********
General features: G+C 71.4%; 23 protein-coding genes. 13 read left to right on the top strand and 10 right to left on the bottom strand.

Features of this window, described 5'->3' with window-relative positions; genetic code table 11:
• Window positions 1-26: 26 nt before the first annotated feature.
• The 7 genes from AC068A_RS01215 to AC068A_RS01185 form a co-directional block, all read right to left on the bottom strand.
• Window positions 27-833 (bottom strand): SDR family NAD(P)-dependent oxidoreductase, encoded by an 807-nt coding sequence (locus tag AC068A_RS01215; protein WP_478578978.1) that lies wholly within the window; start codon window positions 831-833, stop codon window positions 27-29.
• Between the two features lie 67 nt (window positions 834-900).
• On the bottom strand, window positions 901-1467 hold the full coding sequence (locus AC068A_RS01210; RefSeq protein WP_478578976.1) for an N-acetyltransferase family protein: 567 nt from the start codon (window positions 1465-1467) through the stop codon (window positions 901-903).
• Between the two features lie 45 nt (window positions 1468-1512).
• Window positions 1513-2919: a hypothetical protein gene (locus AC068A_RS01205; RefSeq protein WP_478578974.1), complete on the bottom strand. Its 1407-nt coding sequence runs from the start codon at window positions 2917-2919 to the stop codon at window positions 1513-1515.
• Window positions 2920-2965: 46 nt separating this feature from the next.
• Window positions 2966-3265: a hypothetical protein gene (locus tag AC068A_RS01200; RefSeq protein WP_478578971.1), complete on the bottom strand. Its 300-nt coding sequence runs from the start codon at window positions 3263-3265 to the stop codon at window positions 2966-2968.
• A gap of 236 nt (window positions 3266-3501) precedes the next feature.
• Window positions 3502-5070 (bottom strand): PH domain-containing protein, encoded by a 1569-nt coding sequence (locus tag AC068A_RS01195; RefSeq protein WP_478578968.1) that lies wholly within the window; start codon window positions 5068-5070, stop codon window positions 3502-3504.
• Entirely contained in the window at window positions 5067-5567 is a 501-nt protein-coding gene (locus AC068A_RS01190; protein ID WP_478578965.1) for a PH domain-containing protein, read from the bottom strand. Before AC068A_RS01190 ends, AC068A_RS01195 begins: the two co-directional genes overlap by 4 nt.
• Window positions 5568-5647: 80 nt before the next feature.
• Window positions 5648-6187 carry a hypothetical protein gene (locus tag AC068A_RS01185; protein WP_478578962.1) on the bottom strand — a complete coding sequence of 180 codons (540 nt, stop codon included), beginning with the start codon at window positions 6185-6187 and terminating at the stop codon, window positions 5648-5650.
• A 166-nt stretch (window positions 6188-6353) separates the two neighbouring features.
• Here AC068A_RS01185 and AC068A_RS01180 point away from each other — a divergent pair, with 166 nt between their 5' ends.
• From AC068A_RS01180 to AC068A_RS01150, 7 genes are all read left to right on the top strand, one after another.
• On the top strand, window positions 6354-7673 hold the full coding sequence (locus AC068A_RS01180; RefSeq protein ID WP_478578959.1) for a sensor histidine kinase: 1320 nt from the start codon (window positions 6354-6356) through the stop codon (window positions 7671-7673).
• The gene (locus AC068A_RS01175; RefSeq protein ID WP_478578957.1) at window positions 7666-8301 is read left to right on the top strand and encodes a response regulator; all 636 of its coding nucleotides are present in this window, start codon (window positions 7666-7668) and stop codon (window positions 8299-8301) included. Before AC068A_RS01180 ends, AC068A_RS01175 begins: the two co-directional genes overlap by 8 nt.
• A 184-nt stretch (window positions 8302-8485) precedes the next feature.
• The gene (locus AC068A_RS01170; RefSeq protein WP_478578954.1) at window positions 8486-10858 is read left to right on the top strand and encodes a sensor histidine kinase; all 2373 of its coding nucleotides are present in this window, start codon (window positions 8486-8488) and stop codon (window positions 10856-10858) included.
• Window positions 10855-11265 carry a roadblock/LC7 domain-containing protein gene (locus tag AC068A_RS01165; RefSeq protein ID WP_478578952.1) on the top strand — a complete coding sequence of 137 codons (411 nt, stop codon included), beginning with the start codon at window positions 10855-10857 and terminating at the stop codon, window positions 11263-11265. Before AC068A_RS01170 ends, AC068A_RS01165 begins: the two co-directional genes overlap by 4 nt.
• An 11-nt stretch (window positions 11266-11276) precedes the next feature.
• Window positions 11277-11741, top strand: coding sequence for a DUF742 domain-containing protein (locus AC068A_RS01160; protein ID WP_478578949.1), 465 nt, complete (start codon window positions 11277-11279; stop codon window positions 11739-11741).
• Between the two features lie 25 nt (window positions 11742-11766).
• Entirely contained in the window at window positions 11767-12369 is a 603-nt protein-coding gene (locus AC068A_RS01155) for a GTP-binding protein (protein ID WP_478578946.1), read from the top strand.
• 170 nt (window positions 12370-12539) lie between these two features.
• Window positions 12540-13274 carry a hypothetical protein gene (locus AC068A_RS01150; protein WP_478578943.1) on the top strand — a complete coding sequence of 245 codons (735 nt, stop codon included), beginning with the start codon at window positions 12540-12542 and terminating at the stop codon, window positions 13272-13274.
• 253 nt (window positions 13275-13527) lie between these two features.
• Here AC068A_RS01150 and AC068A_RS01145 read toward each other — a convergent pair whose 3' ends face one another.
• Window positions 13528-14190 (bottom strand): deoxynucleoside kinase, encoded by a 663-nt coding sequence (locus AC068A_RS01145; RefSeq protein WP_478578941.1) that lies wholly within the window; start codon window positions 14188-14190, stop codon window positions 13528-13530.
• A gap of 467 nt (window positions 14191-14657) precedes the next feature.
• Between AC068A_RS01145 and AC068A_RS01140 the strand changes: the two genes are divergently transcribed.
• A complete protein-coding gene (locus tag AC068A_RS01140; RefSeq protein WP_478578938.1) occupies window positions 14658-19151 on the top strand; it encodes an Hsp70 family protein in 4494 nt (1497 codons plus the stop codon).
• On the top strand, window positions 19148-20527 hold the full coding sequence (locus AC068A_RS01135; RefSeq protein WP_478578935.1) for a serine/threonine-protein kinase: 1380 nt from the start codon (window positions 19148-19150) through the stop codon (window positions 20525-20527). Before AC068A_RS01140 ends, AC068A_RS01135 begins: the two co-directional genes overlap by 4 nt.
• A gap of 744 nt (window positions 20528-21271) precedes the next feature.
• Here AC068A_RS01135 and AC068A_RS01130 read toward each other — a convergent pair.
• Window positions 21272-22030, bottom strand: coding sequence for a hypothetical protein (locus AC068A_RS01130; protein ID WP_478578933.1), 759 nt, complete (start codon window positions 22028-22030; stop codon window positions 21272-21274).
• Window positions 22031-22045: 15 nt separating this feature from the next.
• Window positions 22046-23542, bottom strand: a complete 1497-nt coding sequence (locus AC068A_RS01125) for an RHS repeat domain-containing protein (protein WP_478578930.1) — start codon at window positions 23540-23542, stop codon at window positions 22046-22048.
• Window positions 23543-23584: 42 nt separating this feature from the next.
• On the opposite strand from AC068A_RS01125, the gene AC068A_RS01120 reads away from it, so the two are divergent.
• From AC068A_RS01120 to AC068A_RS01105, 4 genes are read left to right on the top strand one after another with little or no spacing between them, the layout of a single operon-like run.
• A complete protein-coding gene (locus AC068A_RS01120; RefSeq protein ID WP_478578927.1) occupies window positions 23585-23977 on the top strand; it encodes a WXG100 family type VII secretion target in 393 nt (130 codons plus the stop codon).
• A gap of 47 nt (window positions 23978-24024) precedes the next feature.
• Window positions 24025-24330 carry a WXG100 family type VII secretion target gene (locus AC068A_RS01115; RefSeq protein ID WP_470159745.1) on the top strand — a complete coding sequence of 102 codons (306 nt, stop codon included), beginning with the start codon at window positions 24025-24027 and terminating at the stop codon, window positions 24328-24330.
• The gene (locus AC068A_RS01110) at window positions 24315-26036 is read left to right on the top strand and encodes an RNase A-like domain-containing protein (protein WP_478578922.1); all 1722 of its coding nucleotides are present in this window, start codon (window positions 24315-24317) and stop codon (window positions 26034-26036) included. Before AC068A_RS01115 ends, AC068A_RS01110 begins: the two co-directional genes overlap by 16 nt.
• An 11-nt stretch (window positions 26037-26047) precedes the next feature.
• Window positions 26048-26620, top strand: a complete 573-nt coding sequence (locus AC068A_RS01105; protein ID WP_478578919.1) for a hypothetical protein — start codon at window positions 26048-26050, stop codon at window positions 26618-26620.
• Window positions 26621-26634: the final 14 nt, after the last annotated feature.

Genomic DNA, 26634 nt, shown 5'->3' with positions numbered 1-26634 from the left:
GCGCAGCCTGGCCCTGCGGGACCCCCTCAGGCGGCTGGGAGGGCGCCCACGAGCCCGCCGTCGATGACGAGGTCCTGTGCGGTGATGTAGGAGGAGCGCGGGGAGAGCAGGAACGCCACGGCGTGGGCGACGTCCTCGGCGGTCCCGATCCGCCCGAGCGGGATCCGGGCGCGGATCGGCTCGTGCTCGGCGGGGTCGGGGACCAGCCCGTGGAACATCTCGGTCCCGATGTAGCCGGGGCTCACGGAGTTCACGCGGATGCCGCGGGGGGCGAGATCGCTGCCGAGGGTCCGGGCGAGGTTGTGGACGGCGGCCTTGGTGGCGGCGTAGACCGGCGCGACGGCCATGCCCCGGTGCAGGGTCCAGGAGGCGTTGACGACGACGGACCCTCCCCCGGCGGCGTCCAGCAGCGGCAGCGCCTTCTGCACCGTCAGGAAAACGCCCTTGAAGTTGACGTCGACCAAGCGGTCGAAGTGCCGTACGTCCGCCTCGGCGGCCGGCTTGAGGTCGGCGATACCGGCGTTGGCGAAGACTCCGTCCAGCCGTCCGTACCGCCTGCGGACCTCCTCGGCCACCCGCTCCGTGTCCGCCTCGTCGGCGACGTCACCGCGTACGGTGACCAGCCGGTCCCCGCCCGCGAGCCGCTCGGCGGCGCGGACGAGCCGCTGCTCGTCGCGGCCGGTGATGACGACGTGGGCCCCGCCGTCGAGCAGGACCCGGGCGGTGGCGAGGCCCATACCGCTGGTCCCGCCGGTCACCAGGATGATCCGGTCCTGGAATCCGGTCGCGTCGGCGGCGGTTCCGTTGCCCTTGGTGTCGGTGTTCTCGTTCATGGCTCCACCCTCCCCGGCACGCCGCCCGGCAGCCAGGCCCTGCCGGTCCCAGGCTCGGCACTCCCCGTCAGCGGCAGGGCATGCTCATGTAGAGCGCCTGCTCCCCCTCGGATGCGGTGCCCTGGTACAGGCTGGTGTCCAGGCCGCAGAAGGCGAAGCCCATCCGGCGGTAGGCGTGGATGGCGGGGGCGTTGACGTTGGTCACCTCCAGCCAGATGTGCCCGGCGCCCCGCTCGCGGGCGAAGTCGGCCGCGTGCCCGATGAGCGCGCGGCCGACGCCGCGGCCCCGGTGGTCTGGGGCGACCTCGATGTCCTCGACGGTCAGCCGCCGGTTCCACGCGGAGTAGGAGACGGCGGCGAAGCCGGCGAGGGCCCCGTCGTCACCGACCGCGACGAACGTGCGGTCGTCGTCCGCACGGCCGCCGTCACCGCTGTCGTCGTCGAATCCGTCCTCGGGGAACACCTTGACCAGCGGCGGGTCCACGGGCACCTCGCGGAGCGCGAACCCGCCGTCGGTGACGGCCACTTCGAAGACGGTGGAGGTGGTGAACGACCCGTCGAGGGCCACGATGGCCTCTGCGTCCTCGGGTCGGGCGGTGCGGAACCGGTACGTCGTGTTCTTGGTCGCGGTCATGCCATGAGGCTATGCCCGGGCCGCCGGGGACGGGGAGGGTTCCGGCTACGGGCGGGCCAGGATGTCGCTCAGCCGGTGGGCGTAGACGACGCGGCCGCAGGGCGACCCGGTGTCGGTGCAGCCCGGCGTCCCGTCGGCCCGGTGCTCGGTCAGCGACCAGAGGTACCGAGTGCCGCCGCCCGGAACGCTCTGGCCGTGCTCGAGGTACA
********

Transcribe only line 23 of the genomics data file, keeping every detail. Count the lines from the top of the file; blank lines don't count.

• The gene (locus AC068A_RS01170; RefSeq protein WP_478578954.1) at window positions 8486-10858 is read left to right on the top strand and encodes a sensor histidine kinase; all 2373 of its coding nucleotides are present in this window, start codon (window positions 8486-8488) and stop codon (window positions 10856-10858) included.